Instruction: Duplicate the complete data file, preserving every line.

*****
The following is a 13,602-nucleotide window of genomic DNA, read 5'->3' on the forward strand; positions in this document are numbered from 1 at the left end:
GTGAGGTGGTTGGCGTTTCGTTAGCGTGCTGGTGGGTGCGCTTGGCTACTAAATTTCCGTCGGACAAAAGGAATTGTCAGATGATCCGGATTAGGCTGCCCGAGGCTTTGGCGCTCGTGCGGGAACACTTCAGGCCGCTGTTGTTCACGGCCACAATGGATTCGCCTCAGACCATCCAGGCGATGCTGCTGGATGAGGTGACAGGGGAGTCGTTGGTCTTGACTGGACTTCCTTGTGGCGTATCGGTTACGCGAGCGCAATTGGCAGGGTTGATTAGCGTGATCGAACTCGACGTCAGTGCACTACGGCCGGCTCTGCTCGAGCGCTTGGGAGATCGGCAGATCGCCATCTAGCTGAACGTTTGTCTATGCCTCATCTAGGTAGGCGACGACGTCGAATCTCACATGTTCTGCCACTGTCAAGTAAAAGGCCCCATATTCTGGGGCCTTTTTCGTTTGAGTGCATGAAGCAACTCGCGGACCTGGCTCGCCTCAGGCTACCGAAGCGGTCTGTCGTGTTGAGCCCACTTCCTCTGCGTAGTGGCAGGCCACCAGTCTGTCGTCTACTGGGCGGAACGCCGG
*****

The following is a 13,602-nucleotide window of genomic DNA, read 5'->3' on the forward strand; positions in this document are numbered from 1 at the left end:
GTGAGGTGGTTGGCGTTTCGTTAGCGTGCTGGTGGGTGCGCTTGGCTACTAAATTTCCGTCGGACAAAAGGAATTGTCAGATGATCCGGATTAGGCTGCCCGAGGCTTTGGCGCTCGTGCGGGAACACTTCAGGCCGCTGTTGTTCACGGCCACAATGGATTCGCCTCAGACCATCCAGGCGATGCTGCTGGATGAGGTGACAGGGGAGTCGTTGGTCTTGACTGGACTTCCTTGTGGCGTATCGGTTACGCGAGCGCAATTGGCAGGGTTGATTAGCGTGATCGAACTCGACGTCAGTGCACTACGGCCGGCTCTGCTCGAGCGCTTGGGAGATCGGCAGATCGCCATCTAGCTGAACGTTTGTCTATGCCTCATCTAGGTAGGCGACGACGTCGAATCTCACATGTTCTGCCACTGTCAAGTAAAAGGCCCCATATTCTGGGGCCTTTTTCGTTTGAGTGCATGAAGCAACTCGCGGACCTGGCTCGCCTCAGGCTACCGAAGCGGTCTGTCGTGTTGAGCCCACTTCCTCTGCGTAGTGGCAGGCCACCAGTCTGTCGTCTACTGGGCGGAACGCCGG